Lantigua leads five Canucks honoured in Kansas conference

 John-Anthony Lantigua (Quebec City, Que.), left, and Christopher Acosta-Tapia (Deauville Laval, Que.) earned conference honours for  Oklahoma Wesleyan College. Photo: Pierre Rhéaume.

John-Anthony Lantigua (Quebec City, Que.), left, and Christopher Acosta-Tapia (Deauville Laval, Que.) earned conference honours for  Oklahoma Wesleyan College. Photo: Pierre Rhéaume.

Canadians among the best in the KCAC

By Matt Betts
Canadian Baseball Network

When the Kansas Collegiate Athletic Conference rolled out their all-conference teams they featured several Canadians.

When analyzing the names on the list there seems to be no better place to start than with the champs. The Oklahoma Wesleyan University Eagles finished on top of the perch, claiming their second straight KCAC title. John Lantigua (Quebec City, Que.) was a force all year for the Eagles on the way to being named First Team All-KCAC. Lantigua, who was also a Preseason All-KCAC selection, is hitting .382 with 13 home runs, 55 RBIs, a .478 on-base percentage and a .725 slugging percentage as OKWU is currently competing in the NAIA Opening Round. His 55 RBIs are good enough for 1.04 per game. He struck out 35 times and walked 29 times as OKWU finished 25-5 in conference play.

Lantigua isn’t the only Canadian Eagle flying high as senior outfielder Christopher Acosta-Tapia (Deauville Laval, Que.) was an All-KCAC honourable mention. The reigning NAIA Player of the Year had another strong season hitting .313 over 53 games played. He has hit 10 home runs and driven in 36. The former Canadian Baseball Network College Player of the Year has legged out a pair of triples and has swiped 13 bases. The Eagles placed 14 players on the all-conference teams.

Jaxson Hooge (Calgary, Alta.) was the second Canadian named First Team All-KCAC. Hooge, like Lantigua, hit for a high average and finished at a .382 clip. He contributed 73 hits in 52 games played, hitting nine home runs and driving in 57. The senior still sits second in the KCAC in the RBIs per game category at 1.10. Hooge reached base consistently posting a .467 on-base percentage. He led the Bluejays to a 34-17 regular season, with a 23-7 record in KCAC play. Hooge spent his 2017 summer playing for the Medicine Hat Mavericks of the Western Major Baseball League where he hit a combined .263 in 42 games between the regular season and the playoffs.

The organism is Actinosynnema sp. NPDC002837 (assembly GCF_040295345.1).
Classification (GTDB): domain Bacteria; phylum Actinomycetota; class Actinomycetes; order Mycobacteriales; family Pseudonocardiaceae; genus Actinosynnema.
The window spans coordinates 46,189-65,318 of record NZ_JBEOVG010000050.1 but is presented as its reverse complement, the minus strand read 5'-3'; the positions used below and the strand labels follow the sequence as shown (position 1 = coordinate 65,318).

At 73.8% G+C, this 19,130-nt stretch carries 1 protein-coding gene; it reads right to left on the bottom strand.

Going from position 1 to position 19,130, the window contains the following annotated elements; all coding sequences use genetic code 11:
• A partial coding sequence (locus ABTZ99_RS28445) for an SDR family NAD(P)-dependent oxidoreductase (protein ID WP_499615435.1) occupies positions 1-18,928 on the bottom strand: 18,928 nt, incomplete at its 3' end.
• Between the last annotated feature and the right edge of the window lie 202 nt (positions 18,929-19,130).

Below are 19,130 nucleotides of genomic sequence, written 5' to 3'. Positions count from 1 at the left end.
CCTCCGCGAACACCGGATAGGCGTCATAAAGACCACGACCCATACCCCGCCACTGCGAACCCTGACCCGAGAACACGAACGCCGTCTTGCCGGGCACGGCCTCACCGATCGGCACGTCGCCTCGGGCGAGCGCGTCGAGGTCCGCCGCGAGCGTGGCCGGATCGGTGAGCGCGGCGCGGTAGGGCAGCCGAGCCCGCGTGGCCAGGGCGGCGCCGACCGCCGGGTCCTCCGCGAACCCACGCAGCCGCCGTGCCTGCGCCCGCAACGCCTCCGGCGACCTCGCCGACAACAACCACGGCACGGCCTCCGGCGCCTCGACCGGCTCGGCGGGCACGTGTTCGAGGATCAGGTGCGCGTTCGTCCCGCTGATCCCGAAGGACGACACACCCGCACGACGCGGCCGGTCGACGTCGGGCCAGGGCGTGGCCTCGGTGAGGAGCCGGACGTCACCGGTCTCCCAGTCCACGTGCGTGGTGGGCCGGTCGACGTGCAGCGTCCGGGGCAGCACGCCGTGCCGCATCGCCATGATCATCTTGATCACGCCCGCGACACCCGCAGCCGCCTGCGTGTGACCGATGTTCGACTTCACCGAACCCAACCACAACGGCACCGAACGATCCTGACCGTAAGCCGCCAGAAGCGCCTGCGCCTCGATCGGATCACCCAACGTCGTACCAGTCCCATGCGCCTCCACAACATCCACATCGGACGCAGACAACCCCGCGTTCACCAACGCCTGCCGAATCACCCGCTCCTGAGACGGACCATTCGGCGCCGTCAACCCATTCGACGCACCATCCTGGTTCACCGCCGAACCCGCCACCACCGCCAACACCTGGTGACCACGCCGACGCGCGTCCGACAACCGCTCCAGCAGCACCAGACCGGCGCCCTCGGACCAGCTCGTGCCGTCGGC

Bluejay Nathan Arruda (Toronto, Ont.) was an All-KCAC honourable mention after posting an 8-3 record on the mound for Tabor. Arruda tossed 77 2/3 innings, allowing 69 hits with a 4.40 ERA. He struck out 76 and held opponents to a .228 average, good for fourth in the conference. The righty played at Odessa Community College before transferring to Tabor.

The McPherson College Bulldogs may have had a 8-22 record in conference play but it wasn’t because of a lack of production from Evan Willow (Victoria, BC). Willow, a Victoria Mariner product, hit .337 with seven home runs and 39 RBIs and was rewarded with a Second Team All-KCAC selection. He stroked 56 hits and had a .407 on-base percentage in 48 games, 47 starts. Four of his home runs came in conference play where he slugged .505.

Continue to watch for updates in the weekly BMOC as Oklahoma Wesleyan and many other Canadians continue their college baseball seasons.

Matt Betts

Matt Betts was born in Brantford, Ontario in 1992. From a very young age, he loved all things baseball ... but even more, all things Canadian. His baseball career began with the Brantford Junior Red Sox, followed by three years (2008 thru 2010) with the Ontario Terriers program of the PBLO - twice winning the Most Proficient Pitcher award. The past four years he pitched at the University of West Alabama of the Gulf South Conference – twice earning Most Dedicated Player honours. Summer baseball experience includes pitching for the Hamilton Cardinals, and the Licking County Settlers (2013 Great Lakes League champs) and again this summer the Hamilton Cardinals. As an Integrated Marketing Major at UWA, he wrote extensively for the university newspaper, with a focus on baseball. His lifelong dedication and love for the game is indisputable, but his passion for sports writing and broadcasting/analysis has grown with each passing year. There is something very satisfying about “digging a little deeper” to reveal the “story within the story.” After four years of life in the United States, he is thrilled to be back home in Canada, ready to cover and promote Canadian sports and players.